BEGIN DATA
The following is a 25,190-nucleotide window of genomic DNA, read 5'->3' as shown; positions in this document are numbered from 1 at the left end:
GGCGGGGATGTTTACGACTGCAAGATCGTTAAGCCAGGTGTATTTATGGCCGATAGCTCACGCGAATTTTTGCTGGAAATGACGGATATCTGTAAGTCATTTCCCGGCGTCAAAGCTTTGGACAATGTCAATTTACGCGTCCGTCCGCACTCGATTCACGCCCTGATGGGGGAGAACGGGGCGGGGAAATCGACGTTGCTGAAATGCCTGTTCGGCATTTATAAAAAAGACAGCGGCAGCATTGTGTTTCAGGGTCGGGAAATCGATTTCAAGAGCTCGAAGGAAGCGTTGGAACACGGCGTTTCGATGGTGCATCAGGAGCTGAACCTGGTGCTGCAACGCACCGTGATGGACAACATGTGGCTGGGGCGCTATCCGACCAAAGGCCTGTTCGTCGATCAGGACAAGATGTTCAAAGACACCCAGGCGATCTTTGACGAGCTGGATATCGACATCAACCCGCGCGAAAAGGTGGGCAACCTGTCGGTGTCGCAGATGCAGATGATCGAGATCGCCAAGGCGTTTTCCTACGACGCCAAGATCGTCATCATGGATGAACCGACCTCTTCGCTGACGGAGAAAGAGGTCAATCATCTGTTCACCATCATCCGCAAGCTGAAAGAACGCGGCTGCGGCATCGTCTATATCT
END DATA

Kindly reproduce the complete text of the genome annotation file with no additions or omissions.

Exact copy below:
The following is a 25,190-nucleotide window of genomic DNA, read 5'->3' as shown; positions in this document are numbered from 1 at the left end:
GGCGGGGATGTTTACGACTGCAAGATCGTTAAGCCAGGTGTATTTATGGCCGATAGCTCACGCGAATTTTTGCTGGAAATGACGGATATCTGTAAGTCATTTCCCGGCGTCAAAGCTTTGGACAATGTCAATTTACGCGTCCGTCCGCACTCGATTCACGCCCTGATGGGGGAGAACGGGGCGGGGAAATCGACGTTGCTGAAATGCCTGTTCGGCATTTATAAAAAAGACAGCGGCAGCATTGTGTTTCAGGGTCGGGAAATCGATTTCAAGAGCTCGAAGGAAGCGTTGGAACACGGCGTTTCGATGGTGCATCAGGAGCTGAACCTGGTGCTGCAACGCACCGTGATGGACAACATGTGGCTGGGGCGCTATCCGACCAAAGGCCTGTTCGTCGATCAGGACAAGATGTTCAAAGACACCCAGGCGATCTTTGACGAGCTGGATATCGACATCAACCCGCGCGAAAAGGTGGGCAACCTGTCGGTGTCGCAGATGCAGATGATCGAGATCGCCAAGGCGTTTTCCTACGACGCCAAGATCGTCATCATGGATGAACCGACCTCTTCGCTGACGGAGAAAGAGGTCAATCATCTGTTCACCATCATCCGCAAGCTGAAAGAACGCGGCTGCGGCATCGTCTATATCT